Due to his past, Boomer requires some extra help with vitamins and vet care that will also give you an opportunity to join with us to bring healing to this amazing horse and to the teens who will be caring for him and who become part of our program this upcoming season. Below are some ways that you can help meet the needs of Major Boomer.
Horse Guard Weight Gain
This product is a multi-vitamin supplement that has added pro-biotics to help with digestion and ingredients to help with weight gain. The cost is $2.00 a day including shipping and will last for 80 days. This will not be something he will need to be on permanently – it’s just to aid in getting his weight up and to ensure we do not upset his stomach as we change his diet and add more food and supplements. After we get his weight to where it should be then he will be on just a regularHorse Guard supplement.
Teeth Floated and Sheath Cleaned
Horse’s teeth are continually growing so it is important to have their teeth “floated” on a regular basis. Floating the teeth is performed by our equine veterinarian (Dr Bryan McNabb) who uses an electronic tool with different attachments to file and shape the teeth. It is important to maintain the teeth because it will ensure that there are no sharp points as well as uneven growth that would prevent Boomer from eating easily and comfortably. When teeth get sharp and uneven it is difficult for them to eat well and affects digestion. We can add more food and supplements but if he is struggling to chew effectively it will do us no good. He currently takes a long time to eat his meal and appears to struggle at chewing.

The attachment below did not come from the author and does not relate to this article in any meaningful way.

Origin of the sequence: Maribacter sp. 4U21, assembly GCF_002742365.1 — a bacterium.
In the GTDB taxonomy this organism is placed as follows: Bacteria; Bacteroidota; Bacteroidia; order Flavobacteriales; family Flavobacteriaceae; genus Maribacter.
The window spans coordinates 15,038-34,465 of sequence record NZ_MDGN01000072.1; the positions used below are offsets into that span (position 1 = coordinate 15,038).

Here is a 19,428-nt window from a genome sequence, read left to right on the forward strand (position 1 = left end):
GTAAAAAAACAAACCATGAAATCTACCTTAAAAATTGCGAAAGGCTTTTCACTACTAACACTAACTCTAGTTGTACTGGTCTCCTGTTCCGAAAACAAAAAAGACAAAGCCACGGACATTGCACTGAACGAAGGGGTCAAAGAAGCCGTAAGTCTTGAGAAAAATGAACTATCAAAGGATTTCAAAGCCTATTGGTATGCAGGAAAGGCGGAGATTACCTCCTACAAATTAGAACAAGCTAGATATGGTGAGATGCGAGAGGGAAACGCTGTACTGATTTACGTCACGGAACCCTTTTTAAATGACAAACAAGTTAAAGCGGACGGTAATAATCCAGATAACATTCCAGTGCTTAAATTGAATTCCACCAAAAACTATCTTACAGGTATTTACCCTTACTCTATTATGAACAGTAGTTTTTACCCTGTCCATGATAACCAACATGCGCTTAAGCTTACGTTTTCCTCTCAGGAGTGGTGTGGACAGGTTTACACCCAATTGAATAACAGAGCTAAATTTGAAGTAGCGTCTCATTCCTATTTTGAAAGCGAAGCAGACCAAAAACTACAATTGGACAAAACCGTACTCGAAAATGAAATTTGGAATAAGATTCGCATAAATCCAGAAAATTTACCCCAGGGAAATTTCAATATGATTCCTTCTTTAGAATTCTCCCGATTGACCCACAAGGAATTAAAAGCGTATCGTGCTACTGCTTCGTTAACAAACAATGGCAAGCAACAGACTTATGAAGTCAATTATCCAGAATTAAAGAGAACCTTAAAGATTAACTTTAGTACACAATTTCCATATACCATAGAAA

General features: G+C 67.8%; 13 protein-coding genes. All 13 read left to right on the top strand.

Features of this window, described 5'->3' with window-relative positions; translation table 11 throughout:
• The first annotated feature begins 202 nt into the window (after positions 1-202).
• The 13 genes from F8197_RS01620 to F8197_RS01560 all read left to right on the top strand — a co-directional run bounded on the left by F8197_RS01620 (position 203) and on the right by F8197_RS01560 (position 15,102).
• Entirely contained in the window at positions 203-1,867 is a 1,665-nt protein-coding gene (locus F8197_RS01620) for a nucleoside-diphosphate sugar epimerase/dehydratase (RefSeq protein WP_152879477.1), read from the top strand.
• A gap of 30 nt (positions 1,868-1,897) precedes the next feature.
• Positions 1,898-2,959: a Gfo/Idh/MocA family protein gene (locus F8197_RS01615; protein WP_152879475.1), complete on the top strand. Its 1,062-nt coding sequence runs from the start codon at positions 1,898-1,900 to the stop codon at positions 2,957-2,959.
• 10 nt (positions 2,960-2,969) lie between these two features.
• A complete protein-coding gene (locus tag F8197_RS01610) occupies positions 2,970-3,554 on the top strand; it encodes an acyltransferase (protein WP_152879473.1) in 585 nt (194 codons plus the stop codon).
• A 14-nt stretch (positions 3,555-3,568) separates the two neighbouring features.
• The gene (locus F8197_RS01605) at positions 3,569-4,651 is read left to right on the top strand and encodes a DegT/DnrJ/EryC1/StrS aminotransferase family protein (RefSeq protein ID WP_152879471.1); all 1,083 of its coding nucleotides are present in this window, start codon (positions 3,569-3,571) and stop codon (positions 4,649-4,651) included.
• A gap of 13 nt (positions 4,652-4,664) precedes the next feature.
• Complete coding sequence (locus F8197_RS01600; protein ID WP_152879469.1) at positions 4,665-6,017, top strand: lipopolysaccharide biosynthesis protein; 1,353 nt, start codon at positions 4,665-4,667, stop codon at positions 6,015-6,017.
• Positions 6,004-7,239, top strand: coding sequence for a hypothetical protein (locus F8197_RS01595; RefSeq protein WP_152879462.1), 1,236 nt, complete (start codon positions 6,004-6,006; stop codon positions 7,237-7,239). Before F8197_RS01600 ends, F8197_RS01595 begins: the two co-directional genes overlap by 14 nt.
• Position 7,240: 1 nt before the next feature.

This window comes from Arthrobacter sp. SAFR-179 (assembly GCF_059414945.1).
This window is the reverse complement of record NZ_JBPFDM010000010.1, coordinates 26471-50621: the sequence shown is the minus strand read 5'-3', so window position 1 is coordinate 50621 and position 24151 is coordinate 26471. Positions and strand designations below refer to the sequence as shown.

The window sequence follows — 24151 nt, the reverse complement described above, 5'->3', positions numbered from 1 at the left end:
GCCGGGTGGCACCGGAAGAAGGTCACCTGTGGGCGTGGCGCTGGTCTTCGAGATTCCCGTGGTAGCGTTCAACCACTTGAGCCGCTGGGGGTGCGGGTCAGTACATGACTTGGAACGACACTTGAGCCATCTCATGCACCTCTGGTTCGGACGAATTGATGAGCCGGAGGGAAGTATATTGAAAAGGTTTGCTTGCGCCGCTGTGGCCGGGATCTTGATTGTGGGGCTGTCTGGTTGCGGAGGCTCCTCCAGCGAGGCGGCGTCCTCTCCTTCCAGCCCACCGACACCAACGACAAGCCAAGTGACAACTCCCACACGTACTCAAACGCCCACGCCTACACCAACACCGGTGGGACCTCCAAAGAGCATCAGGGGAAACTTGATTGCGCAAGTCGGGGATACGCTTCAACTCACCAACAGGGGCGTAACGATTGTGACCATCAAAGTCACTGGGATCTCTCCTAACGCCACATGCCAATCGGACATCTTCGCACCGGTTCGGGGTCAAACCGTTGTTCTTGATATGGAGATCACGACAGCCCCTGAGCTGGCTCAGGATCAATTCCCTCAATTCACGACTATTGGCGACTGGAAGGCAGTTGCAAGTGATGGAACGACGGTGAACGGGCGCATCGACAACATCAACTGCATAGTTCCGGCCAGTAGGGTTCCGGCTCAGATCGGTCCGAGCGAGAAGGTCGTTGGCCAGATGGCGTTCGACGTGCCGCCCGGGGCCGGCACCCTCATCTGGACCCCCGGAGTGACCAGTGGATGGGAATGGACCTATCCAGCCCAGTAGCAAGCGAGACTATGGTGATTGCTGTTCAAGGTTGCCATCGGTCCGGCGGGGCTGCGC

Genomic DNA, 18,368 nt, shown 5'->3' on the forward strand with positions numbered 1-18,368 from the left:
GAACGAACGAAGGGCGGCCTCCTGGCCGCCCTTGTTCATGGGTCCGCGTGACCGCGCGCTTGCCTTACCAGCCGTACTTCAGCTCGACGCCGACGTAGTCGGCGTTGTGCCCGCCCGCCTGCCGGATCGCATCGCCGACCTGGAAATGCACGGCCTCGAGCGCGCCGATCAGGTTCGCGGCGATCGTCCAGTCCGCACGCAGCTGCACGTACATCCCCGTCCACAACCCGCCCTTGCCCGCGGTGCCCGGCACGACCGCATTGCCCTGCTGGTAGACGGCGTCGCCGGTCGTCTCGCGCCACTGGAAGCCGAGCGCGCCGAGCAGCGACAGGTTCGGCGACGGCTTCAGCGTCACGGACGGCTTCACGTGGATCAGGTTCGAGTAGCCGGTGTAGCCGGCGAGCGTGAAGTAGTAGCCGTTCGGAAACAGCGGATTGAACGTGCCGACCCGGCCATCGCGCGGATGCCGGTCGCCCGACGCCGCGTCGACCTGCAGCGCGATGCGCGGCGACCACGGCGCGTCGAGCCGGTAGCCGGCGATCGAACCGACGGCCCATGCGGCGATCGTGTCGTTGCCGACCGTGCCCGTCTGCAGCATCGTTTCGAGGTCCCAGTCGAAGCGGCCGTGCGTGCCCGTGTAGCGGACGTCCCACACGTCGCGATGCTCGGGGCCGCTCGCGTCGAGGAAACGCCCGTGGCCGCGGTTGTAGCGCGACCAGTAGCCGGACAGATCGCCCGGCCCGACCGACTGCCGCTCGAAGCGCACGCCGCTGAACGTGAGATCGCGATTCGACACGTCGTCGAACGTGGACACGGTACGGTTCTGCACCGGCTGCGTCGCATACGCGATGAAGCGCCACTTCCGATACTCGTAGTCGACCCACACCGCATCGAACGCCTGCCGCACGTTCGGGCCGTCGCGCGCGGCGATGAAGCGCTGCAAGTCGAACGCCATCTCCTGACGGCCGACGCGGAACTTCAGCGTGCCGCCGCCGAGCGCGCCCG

A male horse’s “sheath” can get blocked with stones that cause difficulty with urination. It is important to clean them once a year to ensure no blockage. No one knows the last time that he got either of these procedures done so we would like to have that taken care of very soon. The cost is $219.00.
Boomer is currently on Dumor Senior grain, which comes in a 50 lb bag and can be purchased for $13.99 per bag. If you like, you can go to Tractor Supply to purchase and schedule a time with Connie to drop it off at the farm and get a chance to meet our rescue hero. Or you can send us the money by check, credit card, or PayPal and tell us how many bags you would like to purchase.
Spring shots are important to keep Boomer protected against the different diseases that horses are susceptible to. In the spring we vaccinate for Flu/Rhino/East/West/Tet/WN (which is all given as one shot) and costs $70.00. The other vaccine we give is for Potomac Horse Fever ($24.00) and Strangles ($22.00). You can donate for the shot of your choice or pay the full total for all of them at $116.00.
Boomer is a big boy and will be eating a lot of groceries. He is getting a mix of first cutting and second cutting hay and we will be increasing the amount he gets each week. He is currently getting 20 pounds a day total of hay and we will be increasing that to 25 pounds next week. Our bales are approximately 60 pounds each so he will be going through about 3 bales a week. The cost will be $6.00 a bale since we are using both first and second cutting.
This is just a few of the things he is in need of. You can also send a general donation specified for Boomer that we can use for other things as well or designate it to one of the areas above. All donations over $25 will receive a photo card “Thank You” from Boomer and then another photo card in 3 months from now so you can follow his improvements as you participate in his rescue and recovery. All donations are tax deductible.
For His Kids and Horses!